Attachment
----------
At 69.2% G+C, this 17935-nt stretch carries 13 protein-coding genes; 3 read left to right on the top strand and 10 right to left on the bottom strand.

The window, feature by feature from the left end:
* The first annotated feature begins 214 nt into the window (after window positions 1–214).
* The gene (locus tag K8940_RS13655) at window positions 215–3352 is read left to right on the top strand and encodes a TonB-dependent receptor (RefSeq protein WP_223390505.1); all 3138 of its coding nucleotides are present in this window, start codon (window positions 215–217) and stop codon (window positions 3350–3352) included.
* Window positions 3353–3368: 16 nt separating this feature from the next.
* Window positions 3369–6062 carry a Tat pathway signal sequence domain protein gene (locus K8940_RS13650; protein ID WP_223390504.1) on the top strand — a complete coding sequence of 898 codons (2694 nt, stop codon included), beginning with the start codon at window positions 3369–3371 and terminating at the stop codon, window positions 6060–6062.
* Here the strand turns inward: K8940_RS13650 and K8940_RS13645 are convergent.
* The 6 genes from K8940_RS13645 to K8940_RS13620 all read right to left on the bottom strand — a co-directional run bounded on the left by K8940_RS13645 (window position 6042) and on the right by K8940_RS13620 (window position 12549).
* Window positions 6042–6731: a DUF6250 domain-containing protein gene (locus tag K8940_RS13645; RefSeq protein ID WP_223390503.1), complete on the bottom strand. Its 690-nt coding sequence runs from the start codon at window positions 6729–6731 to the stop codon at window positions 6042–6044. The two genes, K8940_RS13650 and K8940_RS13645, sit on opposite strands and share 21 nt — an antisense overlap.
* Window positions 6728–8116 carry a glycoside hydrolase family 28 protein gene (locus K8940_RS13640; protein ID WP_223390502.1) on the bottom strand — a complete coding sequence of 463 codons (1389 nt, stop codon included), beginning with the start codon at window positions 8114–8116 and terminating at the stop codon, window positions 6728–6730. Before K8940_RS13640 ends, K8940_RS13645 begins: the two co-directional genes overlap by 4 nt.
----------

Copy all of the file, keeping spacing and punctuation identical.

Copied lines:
At 69.2% G+C, this 17935-nt stretch carries 13 protein-coding genes; 3 read left to right on the top strand and 10 right to left on the bottom strand.

The window, feature by feature from the left end:
* The first annotated feature begins 214 nt into the window (after window positions 1–214).
* The gene (locus tag K8940_RS13655) at window positions 215–3352 is read left to right on the top strand and encodes a TonB-dependent receptor (RefSeq protein WP_223390505.1); all 3138 of its coding nucleotides are present in this window, start codon (window positions 215–217) and stop codon (window positions 3350–3352) included.
* Window positions 3353–3368: 16 nt separating this feature from the next.
* Window positions 3369–6062 carry a Tat pathway signal sequence domain protein gene (locus K8940_RS13650; protein ID WP_223390504.1) on the top strand — a complete coding sequence of 898 codons (2694 nt, stop codon included), beginning with the start codon at window positions 3369–3371 and terminating at the stop codon, window positions 6060–6062.
* Here the strand turns inward: K8940_RS13650 and K8940_RS13645 are convergent.
* The 6 genes from K8940_RS13645 to K8940_RS13620 all read right to left on the bottom strand — a co-directional run bounded on the left by K8940_RS13645 (window position 6042) and on the right by K8940_RS13620 (window position 12549).
* Window positions 6042–6731: a DUF6250 domain-containing protein gene (locus tag K8940_RS13645; RefSeq protein ID WP_223390503.1), complete on the bottom strand. Its 690-nt coding sequence runs from the start codon at window positions 6729–6731 to the stop codon at window positions 6042–6044. The two genes, K8940_RS13650 and K8940_RS13645, sit on opposite strands and share 21 nt — an antisense overlap.
* Window positions 6728–8116 carry a glycoside hydrolase family 28 protein gene (locus K8940_RS13640; protein ID WP_223390502.1) on the bottom strand — a complete coding sequence of 463 codons (1389 nt, stop codon included), beginning with the start codon at window positions 8114–8116 and terminating at the stop codon, window positions 6728–6730. Before K8940_RS13640 ends, K8940_RS13645 begins: the two co-directional genes overlap by 4 nt.